Stephen Adly Guirgis's 2005 play opens with a monologue by a mother who's lost her child. "Mothers are not meant to bury sons. It is not in the natural order of things," she says. It soon becomes clear that her son is Judas Iscariot, the apostle who betrayed Jesus for 30 pieces of silver. The mother's name? Henrietta. Henrietta Iscariot.
This should tell you something about the off-kilter tone of Guirgis's piece, which takes place in a Purgatory that's adopted a very Americanesque litigation system for eternal fates. Purgatory resident Fabiana Aziza Cunningham, a lapsed Catholic with a chip on her shoulder, wants to defend Judas in a new trial; El-Fayoumy, a sycophantic Egyptian Christian, steps up to prosecute.
This independent production is mounted by a cast and crew made up largely of University of Michigan alumni, many of them connected to the performing group Team StarKid, known for its massive YouTube following. Much of the creative team and cast first worked on Judas Iscariot in a student production at UMich, making this project a reunion of sorts, funded by a Kickstarter dubbed Judas Redux.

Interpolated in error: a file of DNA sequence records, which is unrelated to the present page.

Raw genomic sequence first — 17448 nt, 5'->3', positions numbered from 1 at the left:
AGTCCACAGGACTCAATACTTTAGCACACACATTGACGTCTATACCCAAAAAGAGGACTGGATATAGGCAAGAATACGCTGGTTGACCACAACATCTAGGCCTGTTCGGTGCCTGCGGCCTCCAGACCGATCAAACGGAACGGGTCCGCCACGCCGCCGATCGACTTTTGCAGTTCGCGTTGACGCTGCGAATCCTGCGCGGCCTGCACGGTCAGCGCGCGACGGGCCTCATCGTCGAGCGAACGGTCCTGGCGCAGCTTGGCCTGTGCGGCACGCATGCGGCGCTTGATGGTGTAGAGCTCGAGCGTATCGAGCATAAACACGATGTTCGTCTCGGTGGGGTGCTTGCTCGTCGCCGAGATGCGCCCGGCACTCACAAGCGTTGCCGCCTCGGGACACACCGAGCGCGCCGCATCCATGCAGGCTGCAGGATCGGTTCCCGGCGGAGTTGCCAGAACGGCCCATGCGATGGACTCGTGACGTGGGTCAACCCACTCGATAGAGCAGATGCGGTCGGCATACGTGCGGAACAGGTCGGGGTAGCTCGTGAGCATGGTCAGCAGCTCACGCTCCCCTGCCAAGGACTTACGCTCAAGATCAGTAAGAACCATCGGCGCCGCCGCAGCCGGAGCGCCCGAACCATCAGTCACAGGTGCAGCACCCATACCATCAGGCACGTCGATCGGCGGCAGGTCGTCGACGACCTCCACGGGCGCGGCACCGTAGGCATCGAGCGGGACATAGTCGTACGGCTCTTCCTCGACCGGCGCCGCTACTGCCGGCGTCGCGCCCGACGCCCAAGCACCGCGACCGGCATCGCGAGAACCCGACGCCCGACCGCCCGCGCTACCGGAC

Director Julia Albain's staging makes smart use of Stage 773's difficult Thrust theater, with a handsome bi-level set designed by Corey Lubowich. Albain and her ingratiating ensemble of 15 actors (some Chicago-based, others now residing in New York and L.A.) can't improve the odd swerves in the script—sophomoric gags mixed into ranty theological arguments, silly depictions of Mother Teresa and Sigmund Freud as character witnesses and a Saint Monica who for some reason talks like a character from Guirgis's later The Motherfucker with the Hat—but they negotiate the curves nicely.
Standouts include Joey Richter's slickly menacing Satan, Dylan Saunders as both the trial judge and Caiaphas the Elder and Liam White as a juror who provides a quietly devastating personal story as the piece's coda. One caveat: A program note about the production process mentions that many of the actors "haven't done a straight play since college," and I'd say that shows in their vocal projection; it's a struggle to hear some of the dialogue over the venue's air-conditioning system.